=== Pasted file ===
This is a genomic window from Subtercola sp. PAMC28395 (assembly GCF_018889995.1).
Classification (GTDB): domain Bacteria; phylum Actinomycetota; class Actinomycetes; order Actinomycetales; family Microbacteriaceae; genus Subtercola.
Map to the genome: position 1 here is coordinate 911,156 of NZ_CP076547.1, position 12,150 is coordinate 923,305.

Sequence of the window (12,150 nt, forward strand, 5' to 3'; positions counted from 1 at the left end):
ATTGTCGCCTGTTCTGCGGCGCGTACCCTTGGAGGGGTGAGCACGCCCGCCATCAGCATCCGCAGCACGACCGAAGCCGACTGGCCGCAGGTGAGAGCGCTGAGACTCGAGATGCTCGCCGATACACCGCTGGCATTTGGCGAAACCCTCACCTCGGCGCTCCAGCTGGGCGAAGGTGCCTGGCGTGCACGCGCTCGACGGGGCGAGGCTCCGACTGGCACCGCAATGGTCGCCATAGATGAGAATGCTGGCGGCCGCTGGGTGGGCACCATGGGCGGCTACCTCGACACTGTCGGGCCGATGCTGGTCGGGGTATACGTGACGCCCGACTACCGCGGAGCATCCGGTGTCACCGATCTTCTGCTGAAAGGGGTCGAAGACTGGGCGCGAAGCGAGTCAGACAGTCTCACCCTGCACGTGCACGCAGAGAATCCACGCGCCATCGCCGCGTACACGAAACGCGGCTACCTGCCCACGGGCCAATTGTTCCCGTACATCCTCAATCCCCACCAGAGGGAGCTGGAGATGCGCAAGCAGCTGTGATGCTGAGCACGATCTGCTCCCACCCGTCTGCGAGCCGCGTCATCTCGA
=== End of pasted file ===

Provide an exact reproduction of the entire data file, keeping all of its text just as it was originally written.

This is a genomic window from Subtercola sp. PAMC28395 (assembly GCF_018889995.1).
Classification (GTDB): domain Bacteria; phylum Actinomycetota; class Actinomycetes; order Actinomycetales; family Microbacteriaceae; genus Subtercola.
Map to the genome: position 1 here is coordinate 911,156 of NZ_CP076547.1, position 12,150 is coordinate 923,305.

Sequence of the window (12,150 nt, forward strand, 5' to 3'; positions counted from 1 at the left end):
ATTGTCGCCTGTTCTGCGGCGCGTACCCTTGGAGGGGTGAGCACGCCCGCCATCAGCATCCGCAGCACGACCGAAGCCGACTGGCCGCAGGTGAGAGCGCTGAGACTCGAGATGCTCGCCGATACACCGCTGGCATTTGGCGAAACCCTCACCTCGGCGCTCCAGCTGGGCGAAGGTGCCTGGCGTGCACGCGCTCGACGGGGCGAGGCTCCGACTGGCACCGCAATGGTCGCCATAGATGAGAATGCTGGCGGCCGCTGGGTGGGCACCATGGGCGGCTACCTCGACACTGTCGGGCCGATGCTGGTCGGGGTATACGTGACGCCCGACTACCGCGGAGCATCCGGTGTCACCGATCTTCTGCTGAAAGGGGTCGAAGACTGGGCGCGAAGCGAGTCAGACAGTCTCACCCTGCACGTGCACGCAGAGAATCCACGCGCCATCGCCGCGTACACGAAACGCGGCTACCTGCCCACGGGCCAATTGTTCCCGTACATCCTCAATCCCCACCAGAGGGAGCTGGAGATGCGCAAGCAGCTGTGATGCTGAGCACGATCTGCTCCCACCCGTCTGCGAGCCGCGTCATCTCGA